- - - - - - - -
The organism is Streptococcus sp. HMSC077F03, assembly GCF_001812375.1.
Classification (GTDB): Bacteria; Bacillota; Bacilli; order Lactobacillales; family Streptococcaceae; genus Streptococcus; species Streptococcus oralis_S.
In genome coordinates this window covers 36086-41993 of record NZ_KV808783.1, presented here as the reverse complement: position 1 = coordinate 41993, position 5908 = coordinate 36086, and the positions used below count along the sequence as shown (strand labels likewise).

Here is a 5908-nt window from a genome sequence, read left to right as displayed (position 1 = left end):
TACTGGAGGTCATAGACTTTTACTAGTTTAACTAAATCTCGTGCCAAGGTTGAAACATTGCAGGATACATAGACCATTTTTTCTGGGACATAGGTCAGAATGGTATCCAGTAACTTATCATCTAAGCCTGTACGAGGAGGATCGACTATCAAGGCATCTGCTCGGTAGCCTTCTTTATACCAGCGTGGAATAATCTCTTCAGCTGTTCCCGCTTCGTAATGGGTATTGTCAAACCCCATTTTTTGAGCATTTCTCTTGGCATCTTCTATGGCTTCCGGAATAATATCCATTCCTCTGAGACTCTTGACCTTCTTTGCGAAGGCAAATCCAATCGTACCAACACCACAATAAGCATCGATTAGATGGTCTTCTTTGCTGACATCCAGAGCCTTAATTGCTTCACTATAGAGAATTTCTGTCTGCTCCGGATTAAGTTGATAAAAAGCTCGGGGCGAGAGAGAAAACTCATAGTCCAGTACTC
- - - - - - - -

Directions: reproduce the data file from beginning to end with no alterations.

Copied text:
The organism is Streptococcus sp. HMSC077F03, assembly GCF_001812375.1.
Classification (GTDB): Bacteria; Bacillota; Bacilli; order Lactobacillales; family Streptococcaceae; genus Streptococcus; species Streptococcus oralis_S.
In genome coordinates this window covers 36086-41993 of record NZ_KV808783.1, presented here as the reverse complement: position 1 = coordinate 41993, position 5908 = coordinate 36086, and the positions used below count along the sequence as shown (strand labels likewise).

Here is a 5908-nt window from a genome sequence, read left to right as displayed (position 1 = left end):
TACTGGAGGTCATAGACTTTTACTAGTTTAACTAAATCTCGTGCCAAGGTTGAAACATTGCAGGATACATAGACCATTTTTTCTGGGACATAGGTCAGAATGGTATCCAGTAACTTATCATCTAAGCCTGTACGAGGAGGATCGACTATCAAGGCATCTGCTCGGTAGCCTTCTTTATACCAGCGTGGAATAATCTCTTCAGCTGTTCCCGCTTCGTAATGGGTATTGTCAAACCCCATTTTTTGAGCATTTCTCTTGGCATCTTCTATGGCTTCCGGAATAATATCCATTCCTCTGAGACTCTTGACCTTCTTTGCGAAGGCAAATCCAATCGTACCAACACCACAATAAGCATCGATTAGATGGTCTTCTTTGCTGACATCCAGAGCCTTAATTGCTTCACTATAGAGAATTTCTGTCTGCTCCGGATTAAGTTGATAAAAAGCTCGGGGCGAGAGAGAAAACTCATAGTCCAGTACTC